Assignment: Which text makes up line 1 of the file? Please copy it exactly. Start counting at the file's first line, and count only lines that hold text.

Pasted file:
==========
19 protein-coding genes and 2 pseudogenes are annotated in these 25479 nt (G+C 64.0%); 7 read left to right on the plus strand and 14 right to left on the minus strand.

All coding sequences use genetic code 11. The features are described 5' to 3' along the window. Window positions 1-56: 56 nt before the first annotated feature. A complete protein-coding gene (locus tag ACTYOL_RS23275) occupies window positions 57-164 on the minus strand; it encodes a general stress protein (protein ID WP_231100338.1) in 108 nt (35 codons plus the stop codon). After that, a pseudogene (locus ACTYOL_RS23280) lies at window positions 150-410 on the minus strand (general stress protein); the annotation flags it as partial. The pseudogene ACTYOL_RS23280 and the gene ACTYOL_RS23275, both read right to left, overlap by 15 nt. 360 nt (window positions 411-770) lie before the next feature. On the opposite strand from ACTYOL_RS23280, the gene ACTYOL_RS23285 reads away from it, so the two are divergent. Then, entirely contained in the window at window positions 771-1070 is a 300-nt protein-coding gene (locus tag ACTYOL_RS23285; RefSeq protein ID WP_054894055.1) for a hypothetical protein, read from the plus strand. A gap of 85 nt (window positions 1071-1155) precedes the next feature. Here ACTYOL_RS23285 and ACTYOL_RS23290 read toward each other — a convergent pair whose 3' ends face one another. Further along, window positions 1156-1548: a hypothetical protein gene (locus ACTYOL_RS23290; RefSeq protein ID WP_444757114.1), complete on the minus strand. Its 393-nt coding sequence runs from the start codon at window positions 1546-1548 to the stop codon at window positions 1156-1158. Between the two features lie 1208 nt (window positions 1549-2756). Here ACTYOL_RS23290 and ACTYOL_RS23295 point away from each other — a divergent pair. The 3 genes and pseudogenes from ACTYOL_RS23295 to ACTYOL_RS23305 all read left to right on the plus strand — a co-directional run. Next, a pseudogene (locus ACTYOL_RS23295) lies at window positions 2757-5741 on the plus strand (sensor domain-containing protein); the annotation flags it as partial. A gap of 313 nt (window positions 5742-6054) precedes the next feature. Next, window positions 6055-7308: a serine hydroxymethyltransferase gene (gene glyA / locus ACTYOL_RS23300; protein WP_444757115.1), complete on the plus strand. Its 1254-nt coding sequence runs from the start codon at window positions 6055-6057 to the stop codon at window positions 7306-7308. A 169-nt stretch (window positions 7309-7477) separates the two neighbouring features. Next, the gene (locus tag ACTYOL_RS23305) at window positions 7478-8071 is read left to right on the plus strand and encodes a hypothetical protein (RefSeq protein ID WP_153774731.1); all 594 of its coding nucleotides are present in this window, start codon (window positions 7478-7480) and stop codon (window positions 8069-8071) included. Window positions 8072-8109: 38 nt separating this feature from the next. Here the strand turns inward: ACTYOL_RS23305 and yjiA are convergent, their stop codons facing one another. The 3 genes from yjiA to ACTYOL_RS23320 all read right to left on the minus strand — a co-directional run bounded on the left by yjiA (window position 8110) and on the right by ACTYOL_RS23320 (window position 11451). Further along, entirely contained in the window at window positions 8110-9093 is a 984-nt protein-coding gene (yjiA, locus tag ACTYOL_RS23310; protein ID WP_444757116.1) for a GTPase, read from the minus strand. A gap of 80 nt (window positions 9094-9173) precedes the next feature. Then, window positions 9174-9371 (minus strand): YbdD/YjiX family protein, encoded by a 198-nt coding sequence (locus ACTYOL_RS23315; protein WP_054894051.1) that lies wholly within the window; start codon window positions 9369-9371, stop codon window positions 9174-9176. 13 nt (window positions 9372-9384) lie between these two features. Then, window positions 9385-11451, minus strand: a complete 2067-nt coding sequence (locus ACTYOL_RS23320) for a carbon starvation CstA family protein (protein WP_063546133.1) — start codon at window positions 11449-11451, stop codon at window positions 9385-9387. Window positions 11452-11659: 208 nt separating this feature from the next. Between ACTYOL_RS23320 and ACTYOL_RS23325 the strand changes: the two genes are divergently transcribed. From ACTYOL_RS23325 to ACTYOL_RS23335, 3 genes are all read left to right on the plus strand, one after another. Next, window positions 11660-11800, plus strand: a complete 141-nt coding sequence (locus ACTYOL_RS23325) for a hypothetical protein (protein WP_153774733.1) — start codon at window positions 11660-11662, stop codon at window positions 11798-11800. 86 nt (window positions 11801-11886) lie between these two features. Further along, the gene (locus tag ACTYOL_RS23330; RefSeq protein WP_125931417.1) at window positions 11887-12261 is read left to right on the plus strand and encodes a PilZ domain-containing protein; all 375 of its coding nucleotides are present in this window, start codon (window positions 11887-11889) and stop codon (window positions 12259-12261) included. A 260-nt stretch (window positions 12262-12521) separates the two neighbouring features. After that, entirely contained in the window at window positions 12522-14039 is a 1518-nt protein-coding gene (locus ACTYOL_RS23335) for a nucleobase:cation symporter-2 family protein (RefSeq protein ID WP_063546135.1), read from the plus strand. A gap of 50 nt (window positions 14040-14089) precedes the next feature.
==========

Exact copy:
19 protein-coding genes and 2 pseudogenes are annotated in these 25479 nt (G+C 64.0%); 7 read left to right on the plus strand and 14 right to left on the minus strand.